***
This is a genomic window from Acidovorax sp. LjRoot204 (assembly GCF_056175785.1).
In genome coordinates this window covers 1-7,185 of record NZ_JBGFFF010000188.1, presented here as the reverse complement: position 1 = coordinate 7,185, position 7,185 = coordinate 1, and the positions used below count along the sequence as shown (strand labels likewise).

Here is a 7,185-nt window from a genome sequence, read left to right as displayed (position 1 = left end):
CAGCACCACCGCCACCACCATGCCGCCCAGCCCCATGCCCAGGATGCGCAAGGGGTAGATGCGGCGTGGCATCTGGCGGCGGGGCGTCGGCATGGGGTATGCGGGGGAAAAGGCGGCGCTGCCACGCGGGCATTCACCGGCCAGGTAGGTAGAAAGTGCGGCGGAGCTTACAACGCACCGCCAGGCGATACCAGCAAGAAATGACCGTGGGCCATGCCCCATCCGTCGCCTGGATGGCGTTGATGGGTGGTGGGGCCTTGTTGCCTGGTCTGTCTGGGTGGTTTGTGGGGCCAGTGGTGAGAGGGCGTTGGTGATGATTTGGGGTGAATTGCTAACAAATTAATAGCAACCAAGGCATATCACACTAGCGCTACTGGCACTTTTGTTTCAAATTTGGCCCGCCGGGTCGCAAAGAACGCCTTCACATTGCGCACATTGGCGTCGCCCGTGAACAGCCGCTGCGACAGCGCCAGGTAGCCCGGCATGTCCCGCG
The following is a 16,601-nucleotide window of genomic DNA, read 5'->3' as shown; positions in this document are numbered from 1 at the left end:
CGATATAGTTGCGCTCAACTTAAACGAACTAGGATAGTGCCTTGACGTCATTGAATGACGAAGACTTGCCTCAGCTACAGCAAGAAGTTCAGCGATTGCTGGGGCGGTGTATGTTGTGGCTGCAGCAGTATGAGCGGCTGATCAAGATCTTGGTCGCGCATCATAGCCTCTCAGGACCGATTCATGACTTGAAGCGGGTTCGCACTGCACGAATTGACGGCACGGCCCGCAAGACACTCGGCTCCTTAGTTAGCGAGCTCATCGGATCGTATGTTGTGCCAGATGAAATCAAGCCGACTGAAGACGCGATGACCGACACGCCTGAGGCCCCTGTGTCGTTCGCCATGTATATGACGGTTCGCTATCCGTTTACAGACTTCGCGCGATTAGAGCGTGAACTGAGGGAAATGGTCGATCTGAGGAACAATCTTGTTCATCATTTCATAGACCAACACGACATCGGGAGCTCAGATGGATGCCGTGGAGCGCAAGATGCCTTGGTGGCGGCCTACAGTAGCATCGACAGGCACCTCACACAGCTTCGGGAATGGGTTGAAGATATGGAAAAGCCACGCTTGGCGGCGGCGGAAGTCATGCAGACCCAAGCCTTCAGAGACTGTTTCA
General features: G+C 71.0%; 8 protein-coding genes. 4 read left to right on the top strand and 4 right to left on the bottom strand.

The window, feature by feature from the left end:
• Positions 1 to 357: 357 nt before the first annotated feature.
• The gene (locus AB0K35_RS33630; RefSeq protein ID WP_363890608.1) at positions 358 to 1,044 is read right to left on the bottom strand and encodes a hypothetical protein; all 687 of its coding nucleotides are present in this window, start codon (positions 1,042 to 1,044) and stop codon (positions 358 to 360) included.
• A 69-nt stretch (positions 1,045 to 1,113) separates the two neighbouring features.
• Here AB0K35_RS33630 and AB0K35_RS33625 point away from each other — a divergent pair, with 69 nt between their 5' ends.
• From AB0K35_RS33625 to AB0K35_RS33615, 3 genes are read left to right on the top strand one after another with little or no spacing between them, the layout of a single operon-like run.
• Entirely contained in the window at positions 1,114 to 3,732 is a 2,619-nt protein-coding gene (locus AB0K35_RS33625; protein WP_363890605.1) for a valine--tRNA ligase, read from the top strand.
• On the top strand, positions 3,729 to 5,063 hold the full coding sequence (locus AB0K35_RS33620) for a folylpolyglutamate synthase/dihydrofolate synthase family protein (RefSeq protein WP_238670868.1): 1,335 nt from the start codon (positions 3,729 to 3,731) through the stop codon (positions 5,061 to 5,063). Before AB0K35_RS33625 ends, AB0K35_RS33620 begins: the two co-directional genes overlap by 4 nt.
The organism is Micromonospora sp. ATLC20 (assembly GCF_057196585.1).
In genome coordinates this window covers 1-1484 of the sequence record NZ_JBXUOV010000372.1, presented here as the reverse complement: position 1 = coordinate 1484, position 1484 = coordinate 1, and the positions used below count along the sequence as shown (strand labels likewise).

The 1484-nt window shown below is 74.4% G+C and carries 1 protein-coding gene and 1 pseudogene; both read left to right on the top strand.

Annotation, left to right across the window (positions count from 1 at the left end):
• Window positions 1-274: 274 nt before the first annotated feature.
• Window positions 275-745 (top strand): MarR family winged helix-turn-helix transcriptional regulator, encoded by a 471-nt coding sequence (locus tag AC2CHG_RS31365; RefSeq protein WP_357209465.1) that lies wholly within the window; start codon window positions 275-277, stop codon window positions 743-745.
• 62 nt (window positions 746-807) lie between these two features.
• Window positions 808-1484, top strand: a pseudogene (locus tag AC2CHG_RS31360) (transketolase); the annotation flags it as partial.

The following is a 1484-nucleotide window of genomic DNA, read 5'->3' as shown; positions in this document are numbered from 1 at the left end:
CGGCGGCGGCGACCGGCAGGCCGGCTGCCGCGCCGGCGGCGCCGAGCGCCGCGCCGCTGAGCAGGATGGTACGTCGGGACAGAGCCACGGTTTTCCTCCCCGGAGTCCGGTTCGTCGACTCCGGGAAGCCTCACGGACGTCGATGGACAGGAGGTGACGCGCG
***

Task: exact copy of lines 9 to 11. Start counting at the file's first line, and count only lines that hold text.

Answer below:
• Positions 1 to 357: 357 nt before the first annotated feature.
• The gene (locus AB0K35_RS33630; RefSeq protein ID WP_363890608.1) at positions 358 to 1,044 is read right to left on the bottom strand and encodes a hypothetical protein; all 687 of its coding nucleotides are present in this window, start codon (positions 1,042 to 1,044) and stop codon (positions 358 to 360) included.
• A 69-nt stretch (positions 1,045 to 1,113) separates the two neighbouring features.